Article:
In their delirium of greed the managers of our transportation systems disregard both private right and public welfare. Today they will combine and bankrupt their weak rivals, and by the expenditure of a trifling sum possess themselves of properties which cost the outlay of millions. Tomorrow they will capitalize their booty for five times the cost, issue their bonds, and proceed to levy tariffs upon the people to pay dividends upon the fraud.11
The doings of certain railroad financiers have long been the stock-in-trade stories of reformers. Here is Thomas E. Watson, another Populist, declaiming against Collis P. Huntington and Leland Stanford for allegedly taking funds from their company for nefarious ends:
It’s not all they took, by a jug full. At this good hour Huntington, instead of being behind the bars as a convicted thief, is one of the Grandees of Plutocracy, and Stanford, instead of being in jail, is in the United States Senate!
Of course, had these men stolen a bunch of cattle, they would have been shot down without ceremony…. But they showed better judgment. They stole enough to buy Judges, corrupt Legislators, and muzzle the Press.¹²
Those who would use governmental power to control the railroads, then, took the attention away from the benefits of the railroads to focus upon railroad practices. In order to evaluate their charges and the potentialities for harm in the fears they raised, it will be helpful to examine into the economics of railroading. This will provide a basis, also, from which to explore the impact of intervention.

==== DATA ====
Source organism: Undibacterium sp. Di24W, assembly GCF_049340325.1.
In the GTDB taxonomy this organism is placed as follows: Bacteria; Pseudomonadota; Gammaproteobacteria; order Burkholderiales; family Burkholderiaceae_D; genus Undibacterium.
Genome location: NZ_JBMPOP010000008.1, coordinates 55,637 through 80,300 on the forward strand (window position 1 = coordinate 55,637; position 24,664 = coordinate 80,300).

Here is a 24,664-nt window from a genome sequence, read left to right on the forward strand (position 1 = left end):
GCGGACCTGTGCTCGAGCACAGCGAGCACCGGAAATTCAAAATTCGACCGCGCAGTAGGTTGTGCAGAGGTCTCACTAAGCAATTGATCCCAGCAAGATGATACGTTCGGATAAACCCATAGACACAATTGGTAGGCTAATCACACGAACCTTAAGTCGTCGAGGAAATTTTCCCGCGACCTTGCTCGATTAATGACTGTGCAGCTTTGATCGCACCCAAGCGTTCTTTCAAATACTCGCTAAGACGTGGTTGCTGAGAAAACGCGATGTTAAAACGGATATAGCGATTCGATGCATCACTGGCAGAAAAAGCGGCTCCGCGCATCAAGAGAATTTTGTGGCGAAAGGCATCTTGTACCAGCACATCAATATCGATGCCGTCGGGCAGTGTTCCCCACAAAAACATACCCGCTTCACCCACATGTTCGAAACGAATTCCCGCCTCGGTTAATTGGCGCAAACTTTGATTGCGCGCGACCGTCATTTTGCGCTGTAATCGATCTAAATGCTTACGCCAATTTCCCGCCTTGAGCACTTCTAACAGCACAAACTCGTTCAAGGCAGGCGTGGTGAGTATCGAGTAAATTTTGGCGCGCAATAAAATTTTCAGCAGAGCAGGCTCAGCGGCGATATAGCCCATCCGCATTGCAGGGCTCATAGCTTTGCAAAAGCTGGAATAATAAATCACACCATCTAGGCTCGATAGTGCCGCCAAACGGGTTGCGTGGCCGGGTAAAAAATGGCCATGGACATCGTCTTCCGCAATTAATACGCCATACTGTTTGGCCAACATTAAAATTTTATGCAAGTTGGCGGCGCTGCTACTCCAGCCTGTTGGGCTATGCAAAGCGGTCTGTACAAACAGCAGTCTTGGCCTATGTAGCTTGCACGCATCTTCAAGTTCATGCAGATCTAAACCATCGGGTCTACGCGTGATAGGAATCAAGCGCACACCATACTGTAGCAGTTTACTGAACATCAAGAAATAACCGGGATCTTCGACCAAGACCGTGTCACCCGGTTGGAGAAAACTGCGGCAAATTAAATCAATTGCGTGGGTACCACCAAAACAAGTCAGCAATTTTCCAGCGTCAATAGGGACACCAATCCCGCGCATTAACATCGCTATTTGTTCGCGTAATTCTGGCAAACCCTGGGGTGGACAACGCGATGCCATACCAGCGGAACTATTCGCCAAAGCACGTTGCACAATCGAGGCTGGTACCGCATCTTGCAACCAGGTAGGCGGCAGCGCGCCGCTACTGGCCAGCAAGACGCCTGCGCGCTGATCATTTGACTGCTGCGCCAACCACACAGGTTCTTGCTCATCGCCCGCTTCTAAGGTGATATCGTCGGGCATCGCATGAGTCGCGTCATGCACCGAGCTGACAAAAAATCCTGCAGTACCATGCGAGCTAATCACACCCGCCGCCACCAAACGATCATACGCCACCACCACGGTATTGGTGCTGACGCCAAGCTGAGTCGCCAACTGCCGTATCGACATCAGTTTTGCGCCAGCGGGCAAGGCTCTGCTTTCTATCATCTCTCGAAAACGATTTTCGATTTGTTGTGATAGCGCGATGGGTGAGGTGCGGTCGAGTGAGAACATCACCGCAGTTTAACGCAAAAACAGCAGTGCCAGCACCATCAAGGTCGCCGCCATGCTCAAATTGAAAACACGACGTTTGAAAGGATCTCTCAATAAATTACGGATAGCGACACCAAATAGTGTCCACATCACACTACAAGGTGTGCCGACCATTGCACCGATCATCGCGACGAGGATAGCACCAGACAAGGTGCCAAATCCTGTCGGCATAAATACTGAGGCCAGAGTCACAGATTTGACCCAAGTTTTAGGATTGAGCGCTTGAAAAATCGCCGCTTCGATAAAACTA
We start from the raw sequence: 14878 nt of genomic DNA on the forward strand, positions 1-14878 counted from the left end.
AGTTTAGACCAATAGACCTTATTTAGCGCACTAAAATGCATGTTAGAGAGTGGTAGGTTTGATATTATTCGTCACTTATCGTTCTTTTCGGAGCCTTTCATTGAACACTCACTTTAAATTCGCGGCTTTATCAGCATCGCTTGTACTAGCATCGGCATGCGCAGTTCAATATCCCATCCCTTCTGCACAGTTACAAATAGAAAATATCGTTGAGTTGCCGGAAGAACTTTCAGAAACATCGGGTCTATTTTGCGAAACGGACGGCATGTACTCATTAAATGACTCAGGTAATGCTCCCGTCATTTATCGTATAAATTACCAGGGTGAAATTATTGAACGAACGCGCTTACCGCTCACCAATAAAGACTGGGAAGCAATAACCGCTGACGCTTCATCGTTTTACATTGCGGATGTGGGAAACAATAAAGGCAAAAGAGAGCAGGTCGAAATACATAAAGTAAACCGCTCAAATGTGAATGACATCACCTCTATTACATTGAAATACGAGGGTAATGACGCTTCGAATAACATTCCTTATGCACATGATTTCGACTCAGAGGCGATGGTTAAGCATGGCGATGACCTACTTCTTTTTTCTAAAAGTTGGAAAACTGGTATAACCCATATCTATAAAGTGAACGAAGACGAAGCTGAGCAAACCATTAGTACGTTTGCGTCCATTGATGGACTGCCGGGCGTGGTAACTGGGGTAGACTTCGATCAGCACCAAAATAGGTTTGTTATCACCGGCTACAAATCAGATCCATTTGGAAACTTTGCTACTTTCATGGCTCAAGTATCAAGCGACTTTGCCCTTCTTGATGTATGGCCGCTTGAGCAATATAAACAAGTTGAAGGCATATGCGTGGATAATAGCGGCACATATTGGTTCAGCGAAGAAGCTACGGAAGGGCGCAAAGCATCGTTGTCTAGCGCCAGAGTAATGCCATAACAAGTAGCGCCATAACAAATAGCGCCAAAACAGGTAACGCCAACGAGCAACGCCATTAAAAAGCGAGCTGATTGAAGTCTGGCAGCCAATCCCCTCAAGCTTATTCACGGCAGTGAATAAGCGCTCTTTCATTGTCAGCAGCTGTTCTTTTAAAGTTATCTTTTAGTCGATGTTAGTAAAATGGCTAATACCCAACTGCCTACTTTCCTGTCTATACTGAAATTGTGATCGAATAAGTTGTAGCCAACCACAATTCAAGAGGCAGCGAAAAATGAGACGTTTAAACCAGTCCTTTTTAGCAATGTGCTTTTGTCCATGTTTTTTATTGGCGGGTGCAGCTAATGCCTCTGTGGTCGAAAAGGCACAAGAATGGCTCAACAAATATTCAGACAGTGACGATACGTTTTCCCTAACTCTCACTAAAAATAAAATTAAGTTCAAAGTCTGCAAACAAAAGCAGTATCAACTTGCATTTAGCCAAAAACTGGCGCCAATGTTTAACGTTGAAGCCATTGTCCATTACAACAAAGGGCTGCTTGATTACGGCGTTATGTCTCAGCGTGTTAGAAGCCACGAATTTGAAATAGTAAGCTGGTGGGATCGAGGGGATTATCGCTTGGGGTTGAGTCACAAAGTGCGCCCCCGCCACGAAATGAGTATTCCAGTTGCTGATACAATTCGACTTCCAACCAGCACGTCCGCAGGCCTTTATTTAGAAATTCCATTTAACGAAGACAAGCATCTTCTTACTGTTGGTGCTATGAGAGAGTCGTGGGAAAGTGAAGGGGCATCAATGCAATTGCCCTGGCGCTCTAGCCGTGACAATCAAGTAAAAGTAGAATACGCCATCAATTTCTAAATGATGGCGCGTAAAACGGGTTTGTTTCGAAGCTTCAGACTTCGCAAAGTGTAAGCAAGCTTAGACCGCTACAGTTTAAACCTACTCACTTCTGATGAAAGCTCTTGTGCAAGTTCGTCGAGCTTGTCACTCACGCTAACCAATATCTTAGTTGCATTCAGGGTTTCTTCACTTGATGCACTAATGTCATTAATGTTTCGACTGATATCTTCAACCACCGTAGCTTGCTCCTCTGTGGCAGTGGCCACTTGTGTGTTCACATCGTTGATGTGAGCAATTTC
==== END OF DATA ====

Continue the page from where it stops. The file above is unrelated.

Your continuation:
Next: The Nature of Railroading
1 Gilbert C. Fite and Jim E. Reese, An Economic History of the United States (Boston: Houghton Mifflin, 1965, 2nd ed.), p. 334.
2 Hugo R. Meyer, Government Regulation of Railway Rates (New York: Macmillan, 1906), pp. 212-13.
3 Fite and Reese, op. cit., p. 294.
4 Russell E. Westmeyer, Economics of Transportation (Englewood Cliffs: Prentice-Hall, 1952), p. 94.
5 Robert S. Hunt, Law and Locomotives (Madison: State Historical Society of Wisconsin, 1958), p. 14.
6 Stewart H. Holbrook, The Story of American Railroads (New York: Crown, 1947), p. 40.
7 Meyer, op. cit., p. 337.
8 George H. Miller, "Origins of the Iowa Granger Law," in Harry N. Scheiber, ed., United States Economic History (New York: Alfred A. Knopf, 1964),p. 311.
9 N. B. Ashby, "Transportation," in Irwin Unger, ed., Populism: Nostalgic or Progressive (The Berkeley Series, 1964), p. 27.
10 Quoted in Vincent P. De Santis, et al., America Past and Present (Boston: Allyn and Bacon, 1968), II, 185.
11 Thomas A. Bailey, ed., The American Spirit (Boston: D. C. Heath, 1963), II, 520.
12 Paul Glad, ed., The Process of American History (Englewood Cliffs: Prentice-Hall, 1969), p. 144.